It's always nice to see a creative team that is not only in sync, but clearly enjoys working with each other, blazing new trails and pushing their collective craft toward Olympian heights. Ed Brubaker and Sean Phillips, who have been collaborating since 1999's Scene of the Crime, are one such duo. Today, they're unleashing Fatale on the world, and adding horror comics into their repertoire.

Crime and horror are two genres that don't generally associate with each other, although they do share a few similarities: sudden bursts of violence and an exploration of something that is wrong at the deepest level. Fatale is more crime comic than horror comic, but it's the horror touches that make this issue such a treat to read. It succeeds because where crime comics zig, horror comics zag.Crime fiction often includes some type of paranoia, as the private eye is more than aware that he's on his last case, or the lady on the run needs to somehow get to safety while an entire city is looking for her. The worst that can happen to you in a crime comic is death, but when you add horror into the mix? Suddenly the stakes change. Every morbid thought becomes a possible prophecy, and the dark shadows hold more than sociopaths with sharp knives.

The faceless goons that die by the dozen in crime tales take on an altogether different meaning when placed into the context of horror. Indistinguishable thugs in dark glasses and sharp suits who appear out of nowhere and roll in groups turn from normal humans to people with something to hide in a horror tale. Are they monsters? Familiars? Worse? There's a twist there. We'll see it eventually, but for now? It's eerie.

You'd be hard-pressed to find a better creative team working in comics right now than Brubaker and Phillips. Grant Morrison and Frank Quitely come closest, thanks to New X-Men, We3, and All-Star Superman, but Brubaker and Phillips--ably abetted by colorists like Tony Aviña, Randy Mayor, and Val Staples--have produced over sixty issues of classic or near-classic work in the same time frame. From Sleeper, their Wildstorm series about compromise and espionage, to Criminal: The Last of the Innocent, a story that weaponized nostalgia, have more than proven that they're a duo worth paying attention to. They've got quantity and quality. The Brubaker/Phillips tag team remind me of the glory days of Garth Ennis and Steve Dillon. They make great comics, day in and day out, and they somehow keep getting better.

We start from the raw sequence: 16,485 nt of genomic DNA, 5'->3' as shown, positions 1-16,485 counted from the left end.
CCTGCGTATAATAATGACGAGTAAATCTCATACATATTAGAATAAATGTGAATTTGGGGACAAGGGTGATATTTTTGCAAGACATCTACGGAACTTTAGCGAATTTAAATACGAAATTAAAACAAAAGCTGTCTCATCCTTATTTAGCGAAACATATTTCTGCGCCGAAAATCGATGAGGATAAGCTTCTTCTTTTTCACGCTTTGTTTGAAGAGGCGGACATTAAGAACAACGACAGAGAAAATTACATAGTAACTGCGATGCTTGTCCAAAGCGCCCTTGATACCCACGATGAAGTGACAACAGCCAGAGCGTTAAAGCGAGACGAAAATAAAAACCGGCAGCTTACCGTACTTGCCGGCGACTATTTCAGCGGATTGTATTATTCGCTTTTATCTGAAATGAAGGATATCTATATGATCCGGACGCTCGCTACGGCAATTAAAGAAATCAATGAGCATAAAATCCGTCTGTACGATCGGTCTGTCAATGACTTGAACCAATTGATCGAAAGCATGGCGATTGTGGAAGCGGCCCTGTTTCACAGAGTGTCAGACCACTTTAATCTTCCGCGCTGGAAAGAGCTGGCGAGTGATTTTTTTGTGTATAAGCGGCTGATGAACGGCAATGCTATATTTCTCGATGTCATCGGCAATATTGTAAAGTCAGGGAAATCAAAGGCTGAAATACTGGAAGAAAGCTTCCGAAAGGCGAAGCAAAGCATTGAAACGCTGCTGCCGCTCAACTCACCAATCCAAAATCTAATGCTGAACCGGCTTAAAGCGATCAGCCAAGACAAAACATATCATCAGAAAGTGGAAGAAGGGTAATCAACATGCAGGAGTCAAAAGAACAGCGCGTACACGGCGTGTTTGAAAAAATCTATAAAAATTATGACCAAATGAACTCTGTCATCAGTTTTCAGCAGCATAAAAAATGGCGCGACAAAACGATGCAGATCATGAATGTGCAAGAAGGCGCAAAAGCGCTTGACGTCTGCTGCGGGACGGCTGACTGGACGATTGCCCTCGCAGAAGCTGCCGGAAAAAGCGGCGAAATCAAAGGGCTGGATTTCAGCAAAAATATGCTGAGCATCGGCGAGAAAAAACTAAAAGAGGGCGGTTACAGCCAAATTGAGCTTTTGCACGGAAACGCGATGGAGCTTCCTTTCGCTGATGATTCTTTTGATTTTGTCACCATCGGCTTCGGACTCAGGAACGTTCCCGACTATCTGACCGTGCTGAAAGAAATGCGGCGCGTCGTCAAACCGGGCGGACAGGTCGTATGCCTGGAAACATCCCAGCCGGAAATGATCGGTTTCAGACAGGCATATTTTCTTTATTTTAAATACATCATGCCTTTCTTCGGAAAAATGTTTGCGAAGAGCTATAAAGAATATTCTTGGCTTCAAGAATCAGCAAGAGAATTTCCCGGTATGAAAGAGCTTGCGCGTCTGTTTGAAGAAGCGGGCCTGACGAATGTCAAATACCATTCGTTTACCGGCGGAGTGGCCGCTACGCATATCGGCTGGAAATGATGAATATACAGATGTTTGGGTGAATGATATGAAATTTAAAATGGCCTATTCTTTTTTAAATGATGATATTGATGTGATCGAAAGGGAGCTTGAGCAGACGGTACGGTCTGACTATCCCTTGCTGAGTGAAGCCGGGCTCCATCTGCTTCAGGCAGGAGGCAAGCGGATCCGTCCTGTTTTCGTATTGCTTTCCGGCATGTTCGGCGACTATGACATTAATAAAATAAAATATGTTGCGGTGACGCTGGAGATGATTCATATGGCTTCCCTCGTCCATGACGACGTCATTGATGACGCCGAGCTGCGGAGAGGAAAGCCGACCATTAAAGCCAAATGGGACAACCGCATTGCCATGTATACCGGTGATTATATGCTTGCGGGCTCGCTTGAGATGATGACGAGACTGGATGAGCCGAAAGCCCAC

Like Ennis and Dillon, Brubaker and Phillips have an established style. Their stories tend to have crime fiction at their roots. Phillips' inky, somewhat worrisome shadows and desperate faces match perfectly with Brubaker's endless supply of doomed heroes and twisty plot twists. Sleeper and Incognito explored how undercover operations and witness protection work in the context of super-crime. Criminal boils their formula down to its skeleton, featuring crime tales as pure as snow.With Fatale, which features colors by Dave Stewart, they're adding horror into the mix, which doesn't just aid in surprising the reader; it works to build tension, too.

Fatale shines because, like any femme fatale worth her salt, she gives you just enough rope to hang yourself. At the end of the issue, I was left with several questions and a whole lot of ideas of where things could go in the future. It's all conjecture, of course. I've gleaned vague hints from snatches of dialogue that felt significant, noticed details in the art that I may or may not have imagined while doing a cose read, and come up with my best guesses as to where this crime/horror combination is going to go. This is fun, and while that's a strange word to use to describe an issue that goes extraordinarily dark toward the latter third of things, it's apt. This is a comic that made me curious to read the next one, and it was that special type of curious that makes me want to beat the story to the punch by solving it on my own first. That's good. Fatale will make you engaged.

As an added bonus, Fatale continues the semi-magazine format of Criminal. After each issue, Brubaker provides a quick page discussing the series, what he and Phillips are currently working on, and -- assuming this ends up like the back matter from Criminal -- great suggestions for relevant television series, movies, or novels to check out. Brubaker is a man who knows his pop culture, and there are jewels to be had here.

Closing out the issue is an essay by Jess Nevins, pop culture scholar and comics annotator, on HP Lovecraft, one of the most significant figures in modern horror. Nevins makes plain Lovecraft's effect on modern horror, and I was surprised to find that that effect goes deeper than "He made up Cthulhu and let people play with his toys."

Between the main story and back matter, Fatale is the total package. The story hooks you and the essay educates you. Fatale is a pretty great way to start 2012 for both Brubaker & Phillips and us, the readers. It sets a bar for other series to beat, lets us watch two creators who have more than made their rep work their talent in new and exciting ways, and even gives you context for the genre they're working in.

I'm really pleased with how this first issue turned out. Brubaker and Phillips are letting their story roll out slowly, and this first issue does a great job of setting the stage without blowing any of the dark secrets that are clearly lurking at the heart of the tale. You get a taste of where things are going, and it's hellfire hot. If you've read the press for the series, you'll know a little more of what's going on, but five'll get you ten that you won't be able to just guess all the plot twists.

Fatale drops today. You can find it on ComiXology or in finer comic shops across the nation. All you need to get started is the preview in this post.

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